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    How energy guzzling crypto mining is bringing power plants back to life in US

    How energy guzzling crypto mining is bringing power plants back to life in US

    How energy guzzling crypto mining is bringing power plants back to life in US
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    By CNBCTV18.com  IST (Published)

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    The idled Greenidge power plant in upstate New York was bought by private equity firm Atlas Holdings and retasked with mine cryptocurrency, while the once-struggling Montana coal plant, once slated to shut down in 2018, was acquired by Bitcoin mining company Marathon in late 2020 to get the power station’s electricity.

    At a time when fossil fuel power plants are shutting down in favour of renewable energy, some plants in the US are getting a new lease of life to mine Bitcoin. Despite the known harmful impact on the environment, investors are pouring in money into reviving ageing fossil fuel plants.
    The idled Greenidge power plant in upstate New York was bought by private equity firm Atlas Holdings and retasked to mine cryptocurrency, while the once-struggling Montana coal plant, slated to shut down in 2018, was acquired by Bitcoin mining company Marathon in late 2020 to get the power station’s electricity.
    Energy guzzlers
    One of the biggest environmental impacts of cryptocurrency is the electricity required for the mining process to create new digital coins. To ensure that the crypto operation is secure, these networks rely on solving hard computational problems. The puzzles become more difficult when the price of the Bitcoin is higher, thereby consuming more electricity. The harder the puzzles and higher the competition, the greater is the electricity usage.
    According to the Cambridge Bitcoin Electricity Consumption Index, the current annual energy consumption of Bitcoins is 147.67 terawatt hour (or one trillion watts for one hour), which is more than the energy consumption of Norway and Ukraine, EcoWatch reported.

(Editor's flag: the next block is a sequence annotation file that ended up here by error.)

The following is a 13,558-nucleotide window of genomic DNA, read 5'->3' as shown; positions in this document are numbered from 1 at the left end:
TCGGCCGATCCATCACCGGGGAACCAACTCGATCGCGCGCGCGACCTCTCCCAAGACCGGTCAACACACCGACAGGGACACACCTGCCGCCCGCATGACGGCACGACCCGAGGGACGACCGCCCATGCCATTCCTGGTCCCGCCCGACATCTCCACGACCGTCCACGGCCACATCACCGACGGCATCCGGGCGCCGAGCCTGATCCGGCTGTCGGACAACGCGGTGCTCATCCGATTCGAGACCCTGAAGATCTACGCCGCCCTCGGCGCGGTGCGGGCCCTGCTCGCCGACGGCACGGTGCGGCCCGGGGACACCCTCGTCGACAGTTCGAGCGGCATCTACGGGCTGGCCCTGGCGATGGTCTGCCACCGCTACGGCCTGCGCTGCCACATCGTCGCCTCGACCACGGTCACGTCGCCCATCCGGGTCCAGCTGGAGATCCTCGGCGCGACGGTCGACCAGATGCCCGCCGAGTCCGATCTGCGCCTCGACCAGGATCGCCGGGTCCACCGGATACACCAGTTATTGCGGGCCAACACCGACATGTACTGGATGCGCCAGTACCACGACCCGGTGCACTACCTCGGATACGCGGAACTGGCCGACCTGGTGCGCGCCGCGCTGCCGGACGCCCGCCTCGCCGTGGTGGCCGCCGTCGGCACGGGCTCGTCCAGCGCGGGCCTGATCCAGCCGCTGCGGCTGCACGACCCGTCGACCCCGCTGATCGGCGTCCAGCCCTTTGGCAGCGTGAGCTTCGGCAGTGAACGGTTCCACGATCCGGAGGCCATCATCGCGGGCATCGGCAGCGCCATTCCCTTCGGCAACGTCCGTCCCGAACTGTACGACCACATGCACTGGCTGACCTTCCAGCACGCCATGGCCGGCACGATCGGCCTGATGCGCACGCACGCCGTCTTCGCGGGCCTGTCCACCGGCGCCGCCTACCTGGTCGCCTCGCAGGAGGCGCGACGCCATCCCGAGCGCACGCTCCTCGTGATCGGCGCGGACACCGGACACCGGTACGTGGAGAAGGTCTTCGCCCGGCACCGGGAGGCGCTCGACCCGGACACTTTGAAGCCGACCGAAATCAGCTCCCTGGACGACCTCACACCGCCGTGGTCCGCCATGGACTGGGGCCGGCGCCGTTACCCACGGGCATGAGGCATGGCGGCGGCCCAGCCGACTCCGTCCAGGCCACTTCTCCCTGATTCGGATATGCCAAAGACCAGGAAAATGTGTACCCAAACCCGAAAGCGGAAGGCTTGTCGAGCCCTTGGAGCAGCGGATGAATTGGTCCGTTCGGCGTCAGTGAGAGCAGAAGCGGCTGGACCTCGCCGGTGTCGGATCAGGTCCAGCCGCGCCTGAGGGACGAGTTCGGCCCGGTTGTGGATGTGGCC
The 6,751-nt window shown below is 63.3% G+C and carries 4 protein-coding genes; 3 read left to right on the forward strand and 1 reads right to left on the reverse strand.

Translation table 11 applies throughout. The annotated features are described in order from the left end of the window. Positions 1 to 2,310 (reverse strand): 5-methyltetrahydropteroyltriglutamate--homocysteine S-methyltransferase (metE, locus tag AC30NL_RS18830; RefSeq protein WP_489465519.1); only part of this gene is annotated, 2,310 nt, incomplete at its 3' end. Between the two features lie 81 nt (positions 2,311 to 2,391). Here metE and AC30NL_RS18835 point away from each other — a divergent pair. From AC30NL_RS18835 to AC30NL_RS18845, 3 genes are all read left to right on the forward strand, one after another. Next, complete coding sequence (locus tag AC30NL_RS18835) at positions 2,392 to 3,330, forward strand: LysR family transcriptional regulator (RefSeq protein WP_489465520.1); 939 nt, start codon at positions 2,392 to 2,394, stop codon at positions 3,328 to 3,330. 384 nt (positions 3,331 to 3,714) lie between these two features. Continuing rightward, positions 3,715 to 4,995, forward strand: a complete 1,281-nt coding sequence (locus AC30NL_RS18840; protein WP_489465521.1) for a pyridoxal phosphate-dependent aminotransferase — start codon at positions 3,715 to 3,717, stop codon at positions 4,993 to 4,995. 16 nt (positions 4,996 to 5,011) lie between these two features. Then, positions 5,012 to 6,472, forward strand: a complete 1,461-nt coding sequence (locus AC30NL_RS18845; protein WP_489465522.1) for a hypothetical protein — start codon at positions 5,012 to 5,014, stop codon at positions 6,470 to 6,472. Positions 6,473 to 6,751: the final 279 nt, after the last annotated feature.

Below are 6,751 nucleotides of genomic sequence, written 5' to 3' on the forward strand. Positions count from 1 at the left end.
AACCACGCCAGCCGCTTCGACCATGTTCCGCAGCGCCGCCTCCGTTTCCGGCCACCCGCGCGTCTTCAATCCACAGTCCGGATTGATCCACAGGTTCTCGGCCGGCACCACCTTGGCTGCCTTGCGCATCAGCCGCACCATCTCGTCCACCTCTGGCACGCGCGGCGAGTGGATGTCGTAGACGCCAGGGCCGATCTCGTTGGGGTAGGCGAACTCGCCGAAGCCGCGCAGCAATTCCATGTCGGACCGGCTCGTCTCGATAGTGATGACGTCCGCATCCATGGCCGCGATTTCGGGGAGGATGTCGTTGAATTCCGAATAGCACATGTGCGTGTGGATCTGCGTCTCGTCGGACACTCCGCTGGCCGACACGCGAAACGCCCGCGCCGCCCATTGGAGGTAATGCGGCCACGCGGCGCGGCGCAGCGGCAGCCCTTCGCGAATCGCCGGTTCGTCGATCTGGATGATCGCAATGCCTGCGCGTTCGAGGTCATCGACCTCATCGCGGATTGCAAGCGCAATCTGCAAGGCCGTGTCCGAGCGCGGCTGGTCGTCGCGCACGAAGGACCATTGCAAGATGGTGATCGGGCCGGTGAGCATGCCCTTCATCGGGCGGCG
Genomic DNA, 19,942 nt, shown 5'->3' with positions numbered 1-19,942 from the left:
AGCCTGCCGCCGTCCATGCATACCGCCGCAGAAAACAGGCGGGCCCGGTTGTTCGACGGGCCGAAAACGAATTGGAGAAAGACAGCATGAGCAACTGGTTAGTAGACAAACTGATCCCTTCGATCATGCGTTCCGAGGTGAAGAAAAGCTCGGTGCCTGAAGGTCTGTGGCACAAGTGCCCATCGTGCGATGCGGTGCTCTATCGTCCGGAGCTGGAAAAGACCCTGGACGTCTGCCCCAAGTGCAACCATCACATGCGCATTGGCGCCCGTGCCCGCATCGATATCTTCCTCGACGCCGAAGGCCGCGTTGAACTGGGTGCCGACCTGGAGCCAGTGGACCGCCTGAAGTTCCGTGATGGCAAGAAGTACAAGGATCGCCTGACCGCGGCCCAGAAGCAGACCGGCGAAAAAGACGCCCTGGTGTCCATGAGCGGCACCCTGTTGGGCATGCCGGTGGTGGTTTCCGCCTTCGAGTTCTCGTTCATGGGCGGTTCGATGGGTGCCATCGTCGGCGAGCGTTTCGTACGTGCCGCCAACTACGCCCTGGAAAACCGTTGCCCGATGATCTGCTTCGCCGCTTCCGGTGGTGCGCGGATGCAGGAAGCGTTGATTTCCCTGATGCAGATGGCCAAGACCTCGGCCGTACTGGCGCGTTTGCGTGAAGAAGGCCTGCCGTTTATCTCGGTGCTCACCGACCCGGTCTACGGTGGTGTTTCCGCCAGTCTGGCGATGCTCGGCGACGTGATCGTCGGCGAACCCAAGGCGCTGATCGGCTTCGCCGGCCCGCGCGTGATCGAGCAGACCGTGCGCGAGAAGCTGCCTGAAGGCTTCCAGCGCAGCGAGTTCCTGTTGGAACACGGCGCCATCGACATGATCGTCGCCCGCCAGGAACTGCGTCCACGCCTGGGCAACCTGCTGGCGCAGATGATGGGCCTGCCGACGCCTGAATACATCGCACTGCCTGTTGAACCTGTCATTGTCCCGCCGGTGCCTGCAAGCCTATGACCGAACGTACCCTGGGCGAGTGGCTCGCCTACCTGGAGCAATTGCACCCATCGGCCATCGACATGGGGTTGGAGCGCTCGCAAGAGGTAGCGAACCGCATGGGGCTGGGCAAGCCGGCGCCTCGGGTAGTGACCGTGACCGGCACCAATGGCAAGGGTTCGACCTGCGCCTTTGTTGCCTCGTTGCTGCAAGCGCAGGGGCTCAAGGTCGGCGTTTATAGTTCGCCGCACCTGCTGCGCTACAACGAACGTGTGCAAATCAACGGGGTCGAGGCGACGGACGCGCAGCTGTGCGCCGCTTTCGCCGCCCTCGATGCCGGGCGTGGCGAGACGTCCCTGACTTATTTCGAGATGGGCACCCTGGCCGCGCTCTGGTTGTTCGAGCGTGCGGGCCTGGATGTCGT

Thirst for electricity
    The 115-megawatt coal-fired Hardin generating station in Montana had been struggling for years and was on the brink of closing down operations. In 2020, Marathon Digital Holdings, a Nasdaq-listed bitcoin mining company, partnered with Hardin’s owner to buy the power plant’s electricity. Marathon set up a data centre on 20 acres of land beside the Hardin facility with over 30,000 Antminer S19 units, a computer that specialises in mining Bitcoins, The Guardian reported.
    Another controversial project that illustrates the impact of cryptocurrency on climate is the Greenidge power plant in upstate New York. The once-abandoned power plant was acquired by private equity firm Atlas Holdings in 2014 and converted into a natural gas unit. In 2020, a data centre for mining Bitcoin was set up using power from the Greenidge plant. In 2021, the company had 19 MW of mining capacity and planned to raise it to 85 MW by the end of 2022, The Wall Street Journal reported.
    Environment impact
    When the Hardin plant roared back to life, it spewed 187,000 tonnes of carbon dioxide into the atmosphere in the second quarter of 2021, over 5000 percent more than was the emissions expelled in the same period in the previous year.
    In the third quarter, another 206,000 tonnes of carbon dioxide was emitted, as per the data from the Environmental Protection Agency.
    “This isn’t helping old ladies from freezing to death, it’s to enrich a few people while destroying our climate for all of us,” The Guardian quoted Anne Hedges, co-director of the Montana Environmental Information Center, as saying.
    As for the Greenidge power plant, the air pollution and water runoff are likely to damage the small community in the area which depends on fresh air and clean water for tourism, agriculture and fishing in the Finger Lakes, Yvonne Taylor, vice-president of the environmental non-profit Seneca Lake Guardian, was quoted as saying by WSJ.
    While climate activists criticise the rejuvenation of these old plants, Bitcoin miners claim that even the use of washing machines consume more power than Bitcoin.
    “I understand the desire for some people to point bitcoin mining as the big bad boy, but on a comparison with every other industry out there, it’s insignificant,” Fred Thiel, chief executive of Marathon, said in an interview.
     
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